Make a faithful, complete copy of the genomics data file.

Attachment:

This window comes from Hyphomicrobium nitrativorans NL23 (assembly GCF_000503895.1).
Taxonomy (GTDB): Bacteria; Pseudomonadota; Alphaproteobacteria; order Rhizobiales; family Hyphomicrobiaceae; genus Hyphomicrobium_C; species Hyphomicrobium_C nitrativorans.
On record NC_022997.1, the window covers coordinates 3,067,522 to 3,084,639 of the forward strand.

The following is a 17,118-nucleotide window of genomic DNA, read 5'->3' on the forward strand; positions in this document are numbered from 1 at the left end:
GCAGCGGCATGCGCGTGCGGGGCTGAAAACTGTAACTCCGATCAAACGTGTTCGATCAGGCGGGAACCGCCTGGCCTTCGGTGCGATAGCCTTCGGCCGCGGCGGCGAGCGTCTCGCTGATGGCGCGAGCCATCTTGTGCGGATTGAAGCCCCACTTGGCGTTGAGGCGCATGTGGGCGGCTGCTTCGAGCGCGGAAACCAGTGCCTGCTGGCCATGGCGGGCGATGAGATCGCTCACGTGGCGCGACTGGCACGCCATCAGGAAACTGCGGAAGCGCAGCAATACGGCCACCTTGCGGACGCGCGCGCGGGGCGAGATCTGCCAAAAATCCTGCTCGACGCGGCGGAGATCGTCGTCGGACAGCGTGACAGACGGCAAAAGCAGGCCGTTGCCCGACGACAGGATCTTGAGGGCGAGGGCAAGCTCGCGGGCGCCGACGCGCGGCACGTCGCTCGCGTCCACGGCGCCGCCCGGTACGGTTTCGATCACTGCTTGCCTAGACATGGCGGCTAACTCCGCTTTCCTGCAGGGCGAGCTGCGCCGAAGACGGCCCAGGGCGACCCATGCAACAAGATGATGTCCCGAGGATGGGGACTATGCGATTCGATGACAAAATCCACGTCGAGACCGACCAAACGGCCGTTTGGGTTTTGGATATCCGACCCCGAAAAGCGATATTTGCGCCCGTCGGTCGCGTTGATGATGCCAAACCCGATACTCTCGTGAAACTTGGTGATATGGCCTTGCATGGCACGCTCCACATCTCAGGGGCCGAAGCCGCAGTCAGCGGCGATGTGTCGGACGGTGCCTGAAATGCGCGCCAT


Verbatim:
This window comes from Hyphomicrobium nitrativorans NL23 (assembly GCF_000503895.1).
Taxonomy (GTDB): Bacteria; Pseudomonadota; Alphaproteobacteria; order Rhizobiales; family Hyphomicrobiaceae; genus Hyphomicrobium_C; species Hyphomicrobium_C nitrativorans.
On record NC_022997.1, the window covers coordinates 3,067,522 to 3,084,639 of the forward strand.

The following is a 17,118-nucleotide window of genomic DNA, read 5'->3' on the forward strand; positions in this document are numbered from 1 at the left end:
GCAGCGGCATGCGCGTGCGGGGCTGAAAACTGTAACTCCGATCAAACGTGTTCGATCAGGCGGGAACCGCCTGGCCTTCGGTGCGATAGCCTTCGGCCGCGGCGGCGAGCGTCTCGCTGATGGCGCGAGCCATCTTGTGCGGATTGAAGCCCCACTTGGCGTTGAGGCGCATGTGGGCGGCTGCTTCGAGCGCGGAAACCAGTGCCTGCTGGCCATGGCGGGCGATGAGATCGCTCACGTGGCGCGACTGGCACGCCATCAGGAAACTGCGGAAGCGCAGCAATACGGCCACCTTGCGGACGCGCGCGCGGGGCGAGATCTGCCAAAAATCCTGCTCGACGCGGCGGAGATCGTCGTCGGACAGCGTGACAGACGGCAAAAGCAGGCCGTTGCCCGACGACAGGATCTTGAGGGCGAGGGCAAGCTCGCGGGCGCCGACGCGCGGCACGTCGCTCGCGTCCACGGCGCCGCCCGGTACGGTTTCGATCACTGCTTGCCTAGACATGGCGGCTAACTCCGCTTTCCTGCAGGGCGAGCTGCGCCGAAGACGGCCCAGGGCGACCCATGCAACAAGATGATGTCCCGAGGATGGGGACTATGCGATTCGATGACAAAATCCACGTCGAGACCGACCAAACGGCCGTTTGGGTTTTGGATATCCGACCCCGAAAAGCGATATTTGCGCCCGTCGGTCGCGTTGATGATGCCAAACCCGATACTCTCGTGAAACTTGGTGATATGGCCTTGCATGGCACGCTCCACATCTCAGGGGCCGAAGCCGCAGTCAGCGGCGATGTGTCGGACGGTGCCTGAAATGCGCGCCAT